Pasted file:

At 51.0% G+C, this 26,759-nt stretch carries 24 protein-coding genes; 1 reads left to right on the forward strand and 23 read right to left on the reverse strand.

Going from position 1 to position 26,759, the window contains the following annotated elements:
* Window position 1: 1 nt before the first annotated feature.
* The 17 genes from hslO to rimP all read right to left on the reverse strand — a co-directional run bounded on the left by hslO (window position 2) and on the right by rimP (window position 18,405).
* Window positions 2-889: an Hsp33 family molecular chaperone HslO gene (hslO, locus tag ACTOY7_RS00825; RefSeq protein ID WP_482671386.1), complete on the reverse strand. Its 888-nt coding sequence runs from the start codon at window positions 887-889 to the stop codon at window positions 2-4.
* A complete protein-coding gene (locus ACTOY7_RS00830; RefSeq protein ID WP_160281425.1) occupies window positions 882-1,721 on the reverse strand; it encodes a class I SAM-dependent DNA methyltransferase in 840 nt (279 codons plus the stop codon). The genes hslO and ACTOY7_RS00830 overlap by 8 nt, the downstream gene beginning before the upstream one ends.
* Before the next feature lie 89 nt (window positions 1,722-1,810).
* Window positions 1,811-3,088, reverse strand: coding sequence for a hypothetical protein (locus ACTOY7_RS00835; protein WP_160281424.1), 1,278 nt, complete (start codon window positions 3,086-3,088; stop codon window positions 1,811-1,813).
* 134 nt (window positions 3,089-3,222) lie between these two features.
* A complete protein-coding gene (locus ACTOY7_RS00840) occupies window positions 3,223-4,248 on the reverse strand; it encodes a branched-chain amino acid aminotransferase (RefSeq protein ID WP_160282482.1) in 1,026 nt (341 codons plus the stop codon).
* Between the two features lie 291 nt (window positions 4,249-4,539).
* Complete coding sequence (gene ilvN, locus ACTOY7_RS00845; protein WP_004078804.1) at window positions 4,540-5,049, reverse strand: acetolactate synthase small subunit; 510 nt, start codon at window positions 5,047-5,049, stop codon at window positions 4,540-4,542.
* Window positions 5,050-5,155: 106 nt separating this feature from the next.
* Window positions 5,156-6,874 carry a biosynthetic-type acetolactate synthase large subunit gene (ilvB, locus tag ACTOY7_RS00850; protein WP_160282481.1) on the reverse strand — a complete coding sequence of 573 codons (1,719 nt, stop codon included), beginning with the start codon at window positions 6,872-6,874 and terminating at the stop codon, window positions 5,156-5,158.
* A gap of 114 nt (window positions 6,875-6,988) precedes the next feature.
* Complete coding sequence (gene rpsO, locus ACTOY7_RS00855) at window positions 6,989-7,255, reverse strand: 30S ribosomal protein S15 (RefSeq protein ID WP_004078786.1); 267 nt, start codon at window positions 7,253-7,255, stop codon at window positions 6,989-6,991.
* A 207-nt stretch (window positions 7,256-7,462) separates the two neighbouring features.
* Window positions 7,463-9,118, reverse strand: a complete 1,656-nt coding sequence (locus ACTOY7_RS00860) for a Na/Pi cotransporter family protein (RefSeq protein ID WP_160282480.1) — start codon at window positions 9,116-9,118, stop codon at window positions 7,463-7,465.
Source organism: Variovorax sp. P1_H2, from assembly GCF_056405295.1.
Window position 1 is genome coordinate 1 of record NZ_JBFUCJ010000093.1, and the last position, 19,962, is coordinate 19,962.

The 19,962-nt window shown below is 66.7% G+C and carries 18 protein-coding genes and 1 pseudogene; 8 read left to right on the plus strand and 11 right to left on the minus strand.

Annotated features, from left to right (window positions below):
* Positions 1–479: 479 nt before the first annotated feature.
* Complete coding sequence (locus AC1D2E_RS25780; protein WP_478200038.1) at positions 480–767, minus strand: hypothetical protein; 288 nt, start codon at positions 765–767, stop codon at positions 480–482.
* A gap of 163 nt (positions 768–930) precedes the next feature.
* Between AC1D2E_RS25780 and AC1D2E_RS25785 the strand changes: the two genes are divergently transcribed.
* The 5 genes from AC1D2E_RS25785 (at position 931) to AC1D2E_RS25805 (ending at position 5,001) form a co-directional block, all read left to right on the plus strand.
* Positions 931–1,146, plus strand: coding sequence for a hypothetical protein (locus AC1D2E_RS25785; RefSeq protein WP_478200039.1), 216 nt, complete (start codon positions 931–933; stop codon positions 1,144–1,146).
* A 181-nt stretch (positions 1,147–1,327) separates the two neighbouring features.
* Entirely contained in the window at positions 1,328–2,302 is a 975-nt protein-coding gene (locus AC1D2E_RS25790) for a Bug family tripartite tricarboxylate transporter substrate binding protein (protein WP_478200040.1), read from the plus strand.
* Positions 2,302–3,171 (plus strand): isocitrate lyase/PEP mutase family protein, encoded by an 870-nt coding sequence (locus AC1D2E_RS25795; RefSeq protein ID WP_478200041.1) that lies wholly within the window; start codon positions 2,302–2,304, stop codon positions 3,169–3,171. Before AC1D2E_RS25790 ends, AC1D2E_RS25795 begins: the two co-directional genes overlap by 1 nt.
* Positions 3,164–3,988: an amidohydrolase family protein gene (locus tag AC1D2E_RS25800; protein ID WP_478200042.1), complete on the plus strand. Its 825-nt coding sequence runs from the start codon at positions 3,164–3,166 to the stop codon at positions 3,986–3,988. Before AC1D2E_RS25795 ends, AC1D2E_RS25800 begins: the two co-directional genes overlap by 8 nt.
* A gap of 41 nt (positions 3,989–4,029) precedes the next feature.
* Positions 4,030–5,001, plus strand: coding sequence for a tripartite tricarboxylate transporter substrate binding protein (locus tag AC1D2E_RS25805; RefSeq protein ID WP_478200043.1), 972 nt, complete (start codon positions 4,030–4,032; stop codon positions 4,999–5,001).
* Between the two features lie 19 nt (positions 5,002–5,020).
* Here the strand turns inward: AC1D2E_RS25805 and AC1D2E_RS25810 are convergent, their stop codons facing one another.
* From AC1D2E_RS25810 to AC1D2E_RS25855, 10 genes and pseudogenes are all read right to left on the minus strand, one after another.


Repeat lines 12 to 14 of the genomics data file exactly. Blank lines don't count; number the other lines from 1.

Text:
* Complete coding sequence (gene ilvN, locus ACTOY7_RS00845; protein WP_004078804.1) at window positions 4,540-5,049, reverse strand: acetolactate synthase small subunit; 510 nt, start codon at window positions 5,047-5,049, stop codon at window positions 4,540-4,542.
* Window positions 5,050-5,155: 106 nt separating this feature from the next.
* Window positions 5,156-6,874 carry a biosynthetic-type acetolactate synthase large subunit gene (ilvB, locus tag ACTOY7_RS00850; protein WP_160282481.1) on the reverse strand — a complete coding sequence of 573 codons (1,719 nt, stop codon included), beginning with the start codon at window positions 6,872-6,874 and terminating at the stop codon, window positions 5,156-5,158.